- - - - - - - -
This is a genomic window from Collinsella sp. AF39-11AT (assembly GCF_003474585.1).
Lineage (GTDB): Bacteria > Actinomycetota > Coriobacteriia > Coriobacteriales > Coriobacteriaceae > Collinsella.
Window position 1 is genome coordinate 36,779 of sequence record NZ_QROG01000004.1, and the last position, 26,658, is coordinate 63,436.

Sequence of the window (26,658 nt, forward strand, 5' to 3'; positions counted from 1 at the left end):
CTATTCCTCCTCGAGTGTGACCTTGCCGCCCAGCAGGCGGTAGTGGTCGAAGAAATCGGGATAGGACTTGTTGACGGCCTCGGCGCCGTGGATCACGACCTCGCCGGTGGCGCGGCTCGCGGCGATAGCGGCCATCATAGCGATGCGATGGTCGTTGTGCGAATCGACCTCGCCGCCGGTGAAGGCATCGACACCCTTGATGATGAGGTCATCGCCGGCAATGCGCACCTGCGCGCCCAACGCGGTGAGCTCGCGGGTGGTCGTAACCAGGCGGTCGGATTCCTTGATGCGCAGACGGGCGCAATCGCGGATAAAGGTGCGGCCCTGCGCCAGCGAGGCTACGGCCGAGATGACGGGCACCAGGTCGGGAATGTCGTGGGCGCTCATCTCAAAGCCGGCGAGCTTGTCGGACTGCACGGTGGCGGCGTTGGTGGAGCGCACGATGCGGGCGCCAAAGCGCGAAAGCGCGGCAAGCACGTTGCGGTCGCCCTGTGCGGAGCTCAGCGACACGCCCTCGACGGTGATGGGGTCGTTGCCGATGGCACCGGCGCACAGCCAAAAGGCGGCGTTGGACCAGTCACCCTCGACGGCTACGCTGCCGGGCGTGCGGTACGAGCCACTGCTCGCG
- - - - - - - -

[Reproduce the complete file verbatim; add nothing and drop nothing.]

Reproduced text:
This is a genomic window from Collinsella sp. AF39-11AT (assembly GCF_003474585.1).
Lineage (GTDB): Bacteria > Actinomycetota > Coriobacteriia > Coriobacteriales > Coriobacteriaceae > Collinsella.
Window position 1 is genome coordinate 36,779 of sequence record NZ_QROG01000004.1, and the last position, 26,658, is coordinate 63,436.

Sequence of the window (26,658 nt, forward strand, 5' to 3'; positions counted from 1 at the left end):
CTATTCCTCCTCGAGTGTGACCTTGCCGCCCAGCAGGCGGTAGTGGTCGAAGAAATCGGGATAGGACTTGTTGACGGCCTCGGCGCCGTGGATCACGACCTCGCCGGTGGCGCGGCTCGCGGCGATAGCGGCCATCATAGCGATGCGATGGTCGTTGTGCGAATCGACCTCGCCGCCGGTGAAGGCATCGACACCCTTGATGATGAGGTCATCGCCGGCAATGCGCACCTGCGCGCCCAACGCGGTGAGCTCGCGGGTGGTCGTAACCAGGCGGTCGGATTCCTTGATGCGCAGACGGGCGCAATCGCGGATAAAGGTGCGGCCCTGCGCCAGCGAGGCTACGGCCGAGATGACGGGCACCAGGTCGGGAATGTCGTGGGCGCTCATCTCAAAGCCGGCGAGCTTGTCGGACTGCACGGTGGCGGCGTTGGTGGAGCGCACGATGCGGGCGCCAAAGCGCGAAAGCGCGGCAAGCACGTTGCGGTCGCCCTGTGCGGAGCTCAGCGACACGCCCTCGACGGTGATGGGGTCGTTGCCGATGGCACCGGCGCACAGCCAAAAGGCGGCGTTGGACCAGTCACCCTCGACGGCTACGCTGCCGGGCGTGCGGTACGAGCCACTGCTCGCG